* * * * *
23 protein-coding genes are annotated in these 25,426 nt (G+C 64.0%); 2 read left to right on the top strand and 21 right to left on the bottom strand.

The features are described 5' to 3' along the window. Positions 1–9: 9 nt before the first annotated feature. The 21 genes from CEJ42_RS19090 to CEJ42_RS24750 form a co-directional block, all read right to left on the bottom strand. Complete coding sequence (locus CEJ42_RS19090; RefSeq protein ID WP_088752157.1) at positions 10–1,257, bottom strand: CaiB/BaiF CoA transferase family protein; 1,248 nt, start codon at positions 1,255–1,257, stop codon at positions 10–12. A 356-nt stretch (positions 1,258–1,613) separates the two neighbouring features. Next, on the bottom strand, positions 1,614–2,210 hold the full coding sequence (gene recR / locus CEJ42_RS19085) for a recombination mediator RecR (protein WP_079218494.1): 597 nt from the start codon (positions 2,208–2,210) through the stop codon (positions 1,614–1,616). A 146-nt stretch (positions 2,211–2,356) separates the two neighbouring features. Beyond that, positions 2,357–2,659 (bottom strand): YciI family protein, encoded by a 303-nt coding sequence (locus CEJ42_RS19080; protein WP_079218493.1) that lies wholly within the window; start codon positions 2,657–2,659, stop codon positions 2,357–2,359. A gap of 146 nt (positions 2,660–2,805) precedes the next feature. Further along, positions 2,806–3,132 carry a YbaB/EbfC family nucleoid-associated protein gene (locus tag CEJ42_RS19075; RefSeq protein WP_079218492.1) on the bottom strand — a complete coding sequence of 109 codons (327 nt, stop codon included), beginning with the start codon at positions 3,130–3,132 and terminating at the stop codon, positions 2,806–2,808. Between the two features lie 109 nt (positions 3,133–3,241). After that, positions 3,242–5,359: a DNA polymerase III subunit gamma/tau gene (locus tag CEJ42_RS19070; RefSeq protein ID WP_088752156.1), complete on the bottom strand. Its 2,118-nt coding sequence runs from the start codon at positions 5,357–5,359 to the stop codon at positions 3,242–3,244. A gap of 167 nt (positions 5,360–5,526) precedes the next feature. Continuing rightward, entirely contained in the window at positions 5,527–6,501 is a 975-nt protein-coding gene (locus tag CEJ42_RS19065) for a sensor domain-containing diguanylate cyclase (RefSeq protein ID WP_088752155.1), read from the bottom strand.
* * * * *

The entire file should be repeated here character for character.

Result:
23 protein-coding genes are annotated in these 25,426 nt (G+C 64.0%); 2 read left to right on the top strand and 21 right to left on the bottom strand.

The features are described 5' to 3' along the window. Positions 1–9: 9 nt before the first annotated feature. The 21 genes from CEJ42_RS19090 to CEJ42_RS24750 form a co-directional block, all read right to left on the bottom strand. Complete coding sequence (locus CEJ42_RS19090; RefSeq protein ID WP_088752157.1) at positions 10–1,257, bottom strand: CaiB/BaiF CoA transferase family protein; 1,248 nt, start codon at positions 1,255–1,257, stop codon at positions 10–12. A 356-nt stretch (positions 1,258–1,613) separates the two neighbouring features. Next, on the bottom strand, positions 1,614–2,210 hold the full coding sequence (gene recR / locus CEJ42_RS19085) for a recombination mediator RecR (protein WP_079218494.1): 597 nt from the start codon (positions 2,208–2,210) through the stop codon (positions 1,614–1,616). A 146-nt stretch (positions 2,211–2,356) separates the two neighbouring features. Beyond that, positions 2,357–2,659 (bottom strand): YciI family protein, encoded by a 303-nt coding sequence (locus CEJ42_RS19080; protein WP_079218493.1) that lies wholly within the window; start codon positions 2,657–2,659, stop codon positions 2,357–2,359. A gap of 146 nt (positions 2,660–2,805) precedes the next feature. Further along, positions 2,806–3,132 carry a YbaB/EbfC family nucleoid-associated protein gene (locus tag CEJ42_RS19075; RefSeq protein WP_079218492.1) on the bottom strand — a complete coding sequence of 109 codons (327 nt, stop codon included), beginning with the start codon at positions 3,130–3,132 and terminating at the stop codon, positions 2,806–2,808. Between the two features lie 109 nt (positions 3,133–3,241). After that, positions 3,242–5,359: a DNA polymerase III subunit gamma/tau gene (locus tag CEJ42_RS19070; RefSeq protein ID WP_088752156.1), complete on the bottom strand. Its 2,118-nt coding sequence runs from the start codon at positions 5,357–5,359 to the stop codon at positions 3,242–3,244. A gap of 167 nt (positions 5,360–5,526) precedes the next feature. Continuing rightward, entirely contained in the window at positions 5,527–6,501 is a 975-nt protein-coding gene (locus tag CEJ42_RS19065) for a sensor domain-containing diguanylate cyclase (RefSeq protein ID WP_088752155.1), read from the bottom strand.